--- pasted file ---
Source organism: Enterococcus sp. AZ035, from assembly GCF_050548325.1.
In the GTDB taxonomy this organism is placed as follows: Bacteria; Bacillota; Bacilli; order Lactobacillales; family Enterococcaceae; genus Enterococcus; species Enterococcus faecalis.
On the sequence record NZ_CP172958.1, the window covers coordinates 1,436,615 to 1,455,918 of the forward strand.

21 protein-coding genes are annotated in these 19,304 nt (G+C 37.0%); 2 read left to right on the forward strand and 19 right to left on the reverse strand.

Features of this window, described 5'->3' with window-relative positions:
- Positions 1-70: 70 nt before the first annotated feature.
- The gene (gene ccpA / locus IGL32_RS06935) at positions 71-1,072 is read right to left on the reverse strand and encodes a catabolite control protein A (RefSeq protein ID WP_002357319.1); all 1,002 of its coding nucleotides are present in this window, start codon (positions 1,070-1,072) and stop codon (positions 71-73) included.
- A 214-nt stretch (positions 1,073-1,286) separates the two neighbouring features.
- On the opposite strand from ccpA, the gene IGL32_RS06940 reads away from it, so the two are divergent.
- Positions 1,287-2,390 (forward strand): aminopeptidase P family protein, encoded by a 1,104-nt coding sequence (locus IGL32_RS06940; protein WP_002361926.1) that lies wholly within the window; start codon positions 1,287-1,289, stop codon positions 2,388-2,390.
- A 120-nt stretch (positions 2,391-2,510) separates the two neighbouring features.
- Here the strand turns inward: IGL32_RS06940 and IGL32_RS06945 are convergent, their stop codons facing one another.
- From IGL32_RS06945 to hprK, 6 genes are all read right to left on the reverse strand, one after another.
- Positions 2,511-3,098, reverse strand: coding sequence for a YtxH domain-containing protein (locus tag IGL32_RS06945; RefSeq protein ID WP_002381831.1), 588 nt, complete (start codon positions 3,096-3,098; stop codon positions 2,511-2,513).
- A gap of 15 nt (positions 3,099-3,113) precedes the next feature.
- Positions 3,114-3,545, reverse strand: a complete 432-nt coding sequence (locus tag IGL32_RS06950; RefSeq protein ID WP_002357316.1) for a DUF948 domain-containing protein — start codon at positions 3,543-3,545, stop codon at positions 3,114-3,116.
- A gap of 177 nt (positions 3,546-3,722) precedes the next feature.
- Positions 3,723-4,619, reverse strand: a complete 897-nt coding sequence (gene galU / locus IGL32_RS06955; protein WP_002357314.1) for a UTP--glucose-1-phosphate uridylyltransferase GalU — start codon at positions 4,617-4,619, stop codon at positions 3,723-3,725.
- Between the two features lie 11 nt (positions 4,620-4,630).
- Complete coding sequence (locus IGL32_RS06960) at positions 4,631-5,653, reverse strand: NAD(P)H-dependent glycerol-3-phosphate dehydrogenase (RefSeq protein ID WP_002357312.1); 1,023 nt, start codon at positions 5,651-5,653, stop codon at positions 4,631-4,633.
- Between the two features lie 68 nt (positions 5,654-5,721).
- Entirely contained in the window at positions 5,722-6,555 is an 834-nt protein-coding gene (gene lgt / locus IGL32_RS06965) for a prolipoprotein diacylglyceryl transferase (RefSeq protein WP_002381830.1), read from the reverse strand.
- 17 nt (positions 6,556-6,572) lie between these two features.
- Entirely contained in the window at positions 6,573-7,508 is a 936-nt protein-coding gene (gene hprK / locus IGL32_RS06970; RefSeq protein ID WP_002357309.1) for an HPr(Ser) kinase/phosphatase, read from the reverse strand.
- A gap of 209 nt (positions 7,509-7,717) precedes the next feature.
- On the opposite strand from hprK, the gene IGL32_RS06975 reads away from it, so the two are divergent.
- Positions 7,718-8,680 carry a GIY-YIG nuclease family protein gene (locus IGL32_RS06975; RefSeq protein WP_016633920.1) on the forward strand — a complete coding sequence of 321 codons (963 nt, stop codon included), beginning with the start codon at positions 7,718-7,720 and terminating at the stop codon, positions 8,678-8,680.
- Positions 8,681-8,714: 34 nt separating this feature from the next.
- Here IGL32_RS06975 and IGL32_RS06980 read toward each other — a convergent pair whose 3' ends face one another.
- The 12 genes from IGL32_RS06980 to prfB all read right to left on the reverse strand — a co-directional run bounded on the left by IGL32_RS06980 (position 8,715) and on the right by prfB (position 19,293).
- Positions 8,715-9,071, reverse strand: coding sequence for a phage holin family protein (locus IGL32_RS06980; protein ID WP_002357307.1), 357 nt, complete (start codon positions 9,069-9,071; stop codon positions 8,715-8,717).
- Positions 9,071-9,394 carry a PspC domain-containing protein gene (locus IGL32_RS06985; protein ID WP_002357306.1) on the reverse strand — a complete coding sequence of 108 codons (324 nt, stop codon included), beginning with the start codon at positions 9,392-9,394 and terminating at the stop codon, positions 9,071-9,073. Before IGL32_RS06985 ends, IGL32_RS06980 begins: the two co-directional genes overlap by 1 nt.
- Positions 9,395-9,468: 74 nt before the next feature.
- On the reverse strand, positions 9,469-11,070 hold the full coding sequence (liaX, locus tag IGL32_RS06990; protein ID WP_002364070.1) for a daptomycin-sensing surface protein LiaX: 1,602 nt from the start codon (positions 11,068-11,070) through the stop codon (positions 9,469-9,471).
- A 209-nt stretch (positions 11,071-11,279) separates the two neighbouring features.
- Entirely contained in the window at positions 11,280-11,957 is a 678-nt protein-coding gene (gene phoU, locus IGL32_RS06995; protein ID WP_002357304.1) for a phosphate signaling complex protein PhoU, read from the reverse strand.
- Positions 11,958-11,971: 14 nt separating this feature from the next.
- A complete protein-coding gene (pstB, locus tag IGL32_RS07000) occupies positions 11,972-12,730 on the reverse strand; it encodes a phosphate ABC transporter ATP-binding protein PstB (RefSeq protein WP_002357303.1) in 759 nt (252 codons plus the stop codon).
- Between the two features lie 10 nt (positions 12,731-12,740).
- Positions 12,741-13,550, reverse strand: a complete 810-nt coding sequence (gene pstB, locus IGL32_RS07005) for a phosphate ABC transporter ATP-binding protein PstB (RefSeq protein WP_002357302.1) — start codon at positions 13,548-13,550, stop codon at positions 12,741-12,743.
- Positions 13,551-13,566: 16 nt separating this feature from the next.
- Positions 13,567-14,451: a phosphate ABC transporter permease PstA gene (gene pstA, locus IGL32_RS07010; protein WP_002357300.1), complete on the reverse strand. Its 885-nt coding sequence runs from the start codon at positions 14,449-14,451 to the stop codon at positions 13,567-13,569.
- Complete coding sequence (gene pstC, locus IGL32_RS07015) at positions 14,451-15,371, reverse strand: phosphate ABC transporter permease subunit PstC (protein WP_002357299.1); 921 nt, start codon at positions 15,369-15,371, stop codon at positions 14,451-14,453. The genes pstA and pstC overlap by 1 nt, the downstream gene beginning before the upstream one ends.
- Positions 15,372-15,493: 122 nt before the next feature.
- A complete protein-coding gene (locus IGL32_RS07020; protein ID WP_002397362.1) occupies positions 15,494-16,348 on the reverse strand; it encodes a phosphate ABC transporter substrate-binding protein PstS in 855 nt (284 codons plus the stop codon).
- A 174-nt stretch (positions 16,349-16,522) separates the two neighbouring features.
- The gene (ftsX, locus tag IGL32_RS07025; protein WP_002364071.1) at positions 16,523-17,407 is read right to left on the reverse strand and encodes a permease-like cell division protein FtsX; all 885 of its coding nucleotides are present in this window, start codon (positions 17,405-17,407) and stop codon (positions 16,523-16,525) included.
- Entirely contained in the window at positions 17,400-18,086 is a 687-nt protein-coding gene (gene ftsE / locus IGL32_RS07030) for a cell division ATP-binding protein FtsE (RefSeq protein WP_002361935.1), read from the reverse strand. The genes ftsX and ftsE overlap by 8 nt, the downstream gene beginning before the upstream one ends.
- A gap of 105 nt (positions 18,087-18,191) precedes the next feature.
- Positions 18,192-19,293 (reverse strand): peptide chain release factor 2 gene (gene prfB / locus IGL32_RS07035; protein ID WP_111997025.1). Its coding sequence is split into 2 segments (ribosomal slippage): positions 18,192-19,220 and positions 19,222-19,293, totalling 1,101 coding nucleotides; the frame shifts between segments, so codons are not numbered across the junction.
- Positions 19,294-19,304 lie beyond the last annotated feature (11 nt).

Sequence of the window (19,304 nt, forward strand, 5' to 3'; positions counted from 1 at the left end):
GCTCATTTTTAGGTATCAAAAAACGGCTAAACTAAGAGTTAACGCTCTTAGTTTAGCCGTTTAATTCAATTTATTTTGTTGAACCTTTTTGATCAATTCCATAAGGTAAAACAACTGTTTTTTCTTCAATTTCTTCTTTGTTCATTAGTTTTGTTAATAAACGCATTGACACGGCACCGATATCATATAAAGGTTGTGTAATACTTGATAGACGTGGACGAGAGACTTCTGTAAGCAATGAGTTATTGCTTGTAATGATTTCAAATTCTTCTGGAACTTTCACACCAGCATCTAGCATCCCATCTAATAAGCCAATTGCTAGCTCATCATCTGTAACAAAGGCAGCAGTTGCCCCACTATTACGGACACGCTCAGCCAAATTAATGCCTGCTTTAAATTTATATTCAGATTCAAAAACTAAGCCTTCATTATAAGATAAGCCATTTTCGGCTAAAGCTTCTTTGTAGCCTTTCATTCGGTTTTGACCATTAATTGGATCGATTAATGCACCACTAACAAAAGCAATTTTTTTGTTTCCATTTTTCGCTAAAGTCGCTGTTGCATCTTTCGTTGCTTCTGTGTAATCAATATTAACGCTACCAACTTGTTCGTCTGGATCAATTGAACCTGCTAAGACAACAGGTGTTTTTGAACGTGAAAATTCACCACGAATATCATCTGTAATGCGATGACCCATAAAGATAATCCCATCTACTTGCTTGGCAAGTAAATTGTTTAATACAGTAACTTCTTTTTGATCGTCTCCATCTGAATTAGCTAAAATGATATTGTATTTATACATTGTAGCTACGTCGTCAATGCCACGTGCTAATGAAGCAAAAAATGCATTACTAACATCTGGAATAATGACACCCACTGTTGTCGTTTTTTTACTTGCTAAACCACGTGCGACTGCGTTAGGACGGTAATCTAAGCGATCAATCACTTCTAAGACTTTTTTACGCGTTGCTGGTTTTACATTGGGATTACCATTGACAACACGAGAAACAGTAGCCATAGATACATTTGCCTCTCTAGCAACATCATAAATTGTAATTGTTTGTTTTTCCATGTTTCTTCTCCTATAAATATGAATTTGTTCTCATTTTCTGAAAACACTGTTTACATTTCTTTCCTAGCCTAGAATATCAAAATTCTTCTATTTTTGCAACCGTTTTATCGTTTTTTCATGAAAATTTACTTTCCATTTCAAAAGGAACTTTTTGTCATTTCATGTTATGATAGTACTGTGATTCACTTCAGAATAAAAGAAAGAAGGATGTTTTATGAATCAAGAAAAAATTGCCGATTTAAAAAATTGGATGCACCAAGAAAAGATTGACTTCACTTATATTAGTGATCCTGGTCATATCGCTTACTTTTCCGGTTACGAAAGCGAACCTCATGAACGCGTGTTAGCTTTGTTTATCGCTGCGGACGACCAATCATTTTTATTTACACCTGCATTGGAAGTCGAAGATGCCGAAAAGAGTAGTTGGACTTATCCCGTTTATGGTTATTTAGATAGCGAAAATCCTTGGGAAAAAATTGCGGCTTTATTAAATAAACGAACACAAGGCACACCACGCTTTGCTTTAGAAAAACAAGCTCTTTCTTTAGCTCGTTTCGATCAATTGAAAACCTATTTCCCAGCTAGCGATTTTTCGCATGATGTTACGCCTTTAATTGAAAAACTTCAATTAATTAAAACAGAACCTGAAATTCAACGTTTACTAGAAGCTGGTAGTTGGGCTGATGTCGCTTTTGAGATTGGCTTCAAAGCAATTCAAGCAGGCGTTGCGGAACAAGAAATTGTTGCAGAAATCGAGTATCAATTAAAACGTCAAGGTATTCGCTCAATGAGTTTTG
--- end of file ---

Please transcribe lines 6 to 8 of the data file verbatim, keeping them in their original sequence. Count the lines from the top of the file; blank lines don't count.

- Positions 1-70: 70 nt before the first annotated feature.
- The gene (gene ccpA / locus IGL32_RS06935) at positions 71-1,072 is read right to left on the reverse strand and encodes a catabolite control protein A (RefSeq protein ID WP_002357319.1); all 1,002 of its coding nucleotides are present in this window, start codon (positions 1,070-1,072) and stop codon (positions 71-73) included.
- A 214-nt stretch (positions 1,073-1,286) separates the two neighbouring features.